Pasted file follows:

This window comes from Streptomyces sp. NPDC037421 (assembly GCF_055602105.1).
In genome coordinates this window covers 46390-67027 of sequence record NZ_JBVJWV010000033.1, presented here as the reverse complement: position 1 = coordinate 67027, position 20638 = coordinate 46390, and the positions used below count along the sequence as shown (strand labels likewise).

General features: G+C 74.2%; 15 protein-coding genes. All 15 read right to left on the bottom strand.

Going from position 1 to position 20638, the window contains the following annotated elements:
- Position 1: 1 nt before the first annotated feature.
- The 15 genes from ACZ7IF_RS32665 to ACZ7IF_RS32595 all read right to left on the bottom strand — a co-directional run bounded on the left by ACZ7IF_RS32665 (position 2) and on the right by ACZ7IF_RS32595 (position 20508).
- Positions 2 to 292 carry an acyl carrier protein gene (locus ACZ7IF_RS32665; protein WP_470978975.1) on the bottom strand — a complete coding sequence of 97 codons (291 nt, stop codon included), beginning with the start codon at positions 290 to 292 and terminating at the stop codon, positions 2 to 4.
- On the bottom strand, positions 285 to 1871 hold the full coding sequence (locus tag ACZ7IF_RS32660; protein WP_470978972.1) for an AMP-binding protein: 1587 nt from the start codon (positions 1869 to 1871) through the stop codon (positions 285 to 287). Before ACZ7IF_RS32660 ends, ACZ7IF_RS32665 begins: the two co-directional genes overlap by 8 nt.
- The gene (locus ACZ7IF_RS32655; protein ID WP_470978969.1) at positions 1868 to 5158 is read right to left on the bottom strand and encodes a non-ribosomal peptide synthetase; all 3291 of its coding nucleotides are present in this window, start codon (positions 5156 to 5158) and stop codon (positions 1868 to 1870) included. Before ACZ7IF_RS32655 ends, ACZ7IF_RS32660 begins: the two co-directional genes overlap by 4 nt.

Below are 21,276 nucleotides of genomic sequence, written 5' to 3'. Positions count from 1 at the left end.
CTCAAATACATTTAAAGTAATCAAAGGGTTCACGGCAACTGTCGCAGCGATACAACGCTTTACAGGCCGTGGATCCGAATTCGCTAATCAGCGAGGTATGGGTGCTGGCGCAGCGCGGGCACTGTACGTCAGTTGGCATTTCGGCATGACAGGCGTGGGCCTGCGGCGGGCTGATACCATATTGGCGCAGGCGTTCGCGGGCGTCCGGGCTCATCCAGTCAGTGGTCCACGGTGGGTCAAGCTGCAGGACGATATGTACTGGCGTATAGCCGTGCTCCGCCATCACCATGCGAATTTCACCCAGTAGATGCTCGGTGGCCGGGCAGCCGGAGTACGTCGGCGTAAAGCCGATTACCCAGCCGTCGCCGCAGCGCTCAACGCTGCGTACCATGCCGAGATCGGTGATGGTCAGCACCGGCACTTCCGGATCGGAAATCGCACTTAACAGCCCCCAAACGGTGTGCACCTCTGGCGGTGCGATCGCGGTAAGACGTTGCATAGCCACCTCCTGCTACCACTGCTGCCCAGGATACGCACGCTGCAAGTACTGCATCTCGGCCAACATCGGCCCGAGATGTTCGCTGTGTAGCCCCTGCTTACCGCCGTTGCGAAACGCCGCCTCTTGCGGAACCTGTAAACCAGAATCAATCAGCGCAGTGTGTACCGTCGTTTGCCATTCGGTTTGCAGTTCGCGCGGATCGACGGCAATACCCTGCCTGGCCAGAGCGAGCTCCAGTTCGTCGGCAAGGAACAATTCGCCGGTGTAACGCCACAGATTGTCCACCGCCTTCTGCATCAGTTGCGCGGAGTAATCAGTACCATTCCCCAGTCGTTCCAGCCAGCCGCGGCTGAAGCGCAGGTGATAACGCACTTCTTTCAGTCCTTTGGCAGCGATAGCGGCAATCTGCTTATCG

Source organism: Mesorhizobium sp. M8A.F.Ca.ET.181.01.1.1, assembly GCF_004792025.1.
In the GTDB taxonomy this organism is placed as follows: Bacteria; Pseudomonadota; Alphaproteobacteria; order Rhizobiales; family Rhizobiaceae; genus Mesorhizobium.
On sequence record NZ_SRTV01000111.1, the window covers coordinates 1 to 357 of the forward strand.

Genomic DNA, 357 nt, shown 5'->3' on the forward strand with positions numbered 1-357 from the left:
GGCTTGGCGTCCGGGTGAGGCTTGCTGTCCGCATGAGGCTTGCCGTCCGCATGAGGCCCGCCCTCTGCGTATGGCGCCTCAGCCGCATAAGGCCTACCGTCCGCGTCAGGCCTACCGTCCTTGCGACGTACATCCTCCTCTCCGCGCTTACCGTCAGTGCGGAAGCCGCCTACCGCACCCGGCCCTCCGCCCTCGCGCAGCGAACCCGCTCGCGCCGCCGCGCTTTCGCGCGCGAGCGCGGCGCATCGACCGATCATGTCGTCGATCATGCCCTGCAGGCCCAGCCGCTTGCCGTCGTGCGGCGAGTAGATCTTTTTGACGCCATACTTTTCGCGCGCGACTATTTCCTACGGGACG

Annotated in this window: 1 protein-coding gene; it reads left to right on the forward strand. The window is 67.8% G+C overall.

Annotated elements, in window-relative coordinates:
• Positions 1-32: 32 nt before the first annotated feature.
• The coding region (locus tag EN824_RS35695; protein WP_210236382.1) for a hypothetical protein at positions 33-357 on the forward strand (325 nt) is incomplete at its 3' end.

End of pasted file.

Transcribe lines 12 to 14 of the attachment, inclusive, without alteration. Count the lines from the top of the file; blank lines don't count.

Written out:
Source organism: Mesorhizobium sp. M8A.F.Ca.ET.181.01.1.1, assembly GCF_004792025.1.
In the GTDB taxonomy this organism is placed as follows: Bacteria; Pseudomonadota; Alphaproteobacteria; order Rhizobiales; family Rhizobiaceae; genus Mesorhizobium.
On sequence record NZ_SRTV01000111.1, the window covers coordinates 1 to 357 of the forward strand.